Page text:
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    Pick an Environmental Protection Card, Any Card

    By Marcia Faye

    Close-Up Magician Xiangyu “Leo Liu” width=

    Close-Up Magician Xiangyu "Leo" Liu. Photo courtesy of Xiangyu Liu.

    “I like black—it’s the color of fantasy, mystery, and illusion,” says Xiangyu “Leo” Liu, a student in the Master of Public Administration program at IIT Stuart School of Business. “I wear black so people won’t be focused on my colorful clothing or shoes onstage; they’ll be focused on what I’m doing. They’ll remember my name—and my magic.”

    That’s no hocus-pocus. Liu is a professional close-up magician who often uses his showmanship to help the audience remember another topic about which he is most passionate: protecting the environment.

    Thirteen years ago, in his hometown of He Fei, Liu began to teach himself tricks by watching magicians perform on China Central Television. With additional skills gleaned from books he read on close-up magic, Liu joined the student magic club at East China Jiaotong University and soon became the group’s chair, recruiting new magician apprentices, coordinating public performances, and garnering local media attention. An environmental engineering major, Liu thought his magic acts could double for a novel educational opportunity for viewers.

    “One time my magic team went into the college community and talked to the residents about the importance of separating their garbage,” recalls Liu. “I changed some leaves from yellow to green, like from winter to spring, and told them if they could protect the environment, they could help to change the world.”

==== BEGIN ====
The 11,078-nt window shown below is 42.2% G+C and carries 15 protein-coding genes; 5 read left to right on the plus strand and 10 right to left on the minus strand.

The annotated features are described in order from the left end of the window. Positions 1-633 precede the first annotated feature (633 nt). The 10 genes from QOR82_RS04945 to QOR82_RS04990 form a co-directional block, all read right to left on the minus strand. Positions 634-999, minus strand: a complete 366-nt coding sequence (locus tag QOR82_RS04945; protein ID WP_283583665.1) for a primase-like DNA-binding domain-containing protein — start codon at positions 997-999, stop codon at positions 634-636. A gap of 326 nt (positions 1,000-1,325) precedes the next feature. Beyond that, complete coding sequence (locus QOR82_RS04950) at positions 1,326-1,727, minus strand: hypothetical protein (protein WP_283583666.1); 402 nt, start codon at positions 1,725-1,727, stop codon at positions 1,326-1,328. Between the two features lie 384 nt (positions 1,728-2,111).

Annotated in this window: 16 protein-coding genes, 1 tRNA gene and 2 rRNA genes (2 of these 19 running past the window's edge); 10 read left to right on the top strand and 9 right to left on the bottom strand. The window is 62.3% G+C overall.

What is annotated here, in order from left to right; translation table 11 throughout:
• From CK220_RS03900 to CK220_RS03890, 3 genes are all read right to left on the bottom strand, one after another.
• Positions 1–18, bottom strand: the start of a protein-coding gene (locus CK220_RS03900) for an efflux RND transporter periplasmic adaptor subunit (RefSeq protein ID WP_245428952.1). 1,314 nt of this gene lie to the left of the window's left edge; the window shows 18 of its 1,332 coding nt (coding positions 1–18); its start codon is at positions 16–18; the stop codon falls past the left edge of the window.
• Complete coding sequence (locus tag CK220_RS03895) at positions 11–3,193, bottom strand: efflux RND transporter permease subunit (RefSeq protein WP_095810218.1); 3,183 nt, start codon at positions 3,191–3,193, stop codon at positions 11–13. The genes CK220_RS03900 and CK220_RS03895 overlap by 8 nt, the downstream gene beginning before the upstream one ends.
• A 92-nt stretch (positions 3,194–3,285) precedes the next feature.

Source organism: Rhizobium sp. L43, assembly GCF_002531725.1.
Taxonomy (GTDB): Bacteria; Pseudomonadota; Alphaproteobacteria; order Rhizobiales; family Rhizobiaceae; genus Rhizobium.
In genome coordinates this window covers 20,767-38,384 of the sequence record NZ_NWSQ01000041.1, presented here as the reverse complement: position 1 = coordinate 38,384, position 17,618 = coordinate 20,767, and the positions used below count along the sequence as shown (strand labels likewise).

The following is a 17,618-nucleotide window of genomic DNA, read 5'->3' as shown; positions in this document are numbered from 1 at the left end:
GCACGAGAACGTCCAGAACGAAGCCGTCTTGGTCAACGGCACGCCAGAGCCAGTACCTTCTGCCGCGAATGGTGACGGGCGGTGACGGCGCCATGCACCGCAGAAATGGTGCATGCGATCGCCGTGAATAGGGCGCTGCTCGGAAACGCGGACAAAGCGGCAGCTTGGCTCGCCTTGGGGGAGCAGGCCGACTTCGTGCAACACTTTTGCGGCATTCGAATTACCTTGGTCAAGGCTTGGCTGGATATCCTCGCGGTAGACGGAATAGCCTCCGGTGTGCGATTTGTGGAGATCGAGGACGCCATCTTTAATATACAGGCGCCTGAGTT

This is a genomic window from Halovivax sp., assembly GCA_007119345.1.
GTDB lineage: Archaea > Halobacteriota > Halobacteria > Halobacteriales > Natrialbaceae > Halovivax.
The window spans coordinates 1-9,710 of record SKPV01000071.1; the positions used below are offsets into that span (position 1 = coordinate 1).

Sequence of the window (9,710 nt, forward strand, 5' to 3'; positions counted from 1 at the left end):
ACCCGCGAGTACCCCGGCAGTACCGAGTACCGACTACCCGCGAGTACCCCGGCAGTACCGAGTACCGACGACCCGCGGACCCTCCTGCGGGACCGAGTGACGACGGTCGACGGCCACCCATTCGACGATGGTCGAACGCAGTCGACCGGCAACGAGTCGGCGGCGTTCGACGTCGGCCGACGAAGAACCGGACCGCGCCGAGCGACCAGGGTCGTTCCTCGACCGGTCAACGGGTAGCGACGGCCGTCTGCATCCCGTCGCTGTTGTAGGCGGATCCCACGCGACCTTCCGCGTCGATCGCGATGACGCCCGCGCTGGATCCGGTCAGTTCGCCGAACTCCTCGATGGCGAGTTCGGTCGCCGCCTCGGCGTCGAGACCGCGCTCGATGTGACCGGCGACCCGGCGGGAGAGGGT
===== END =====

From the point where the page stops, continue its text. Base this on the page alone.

Liu wished to broaden his knowledge and came to the United States in December 2011. A member of the International Brotherhood of Magicians (IBM), he also joined the local branch, IBM Harlan Tarbell Ring 43, and within a few months took second place in the 2012 Roy B. Blass Close-Up Contest for a mentalism—“mind-reading”—feat utilizing a deck of playing cards. He also won second place in the 21st Annual International Battle of Magicians in Canton, Ohio, in May.

    “Leo is really enthusiastic about magic,” says Jerry Sharff (BE ’62), Ring 43 president. “When he performs, he’s very professional. It’s obvious he was seriously interested in magic while living in China.”

    Liu is gaining acclaim for an original card trick he calls the Butterfly Effect, which he is perfecting for the 43rd Annual FFFF Convention, an invitation-only event considered to be the most prestigious close-up magic event in the world. Even though the convention is still many months away, Liu is confident he’s on his way to becoming a master magician.

    “I believe that in your life, choose one thing and do it the best that you are able,” Liu explains. “So far, over 13 years, I’ve never changed my hobby. I didn’t play computer games or learn the violin. I pursued one thing: magic.”

     

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    Last modified: 04/28/2014 15:41:47

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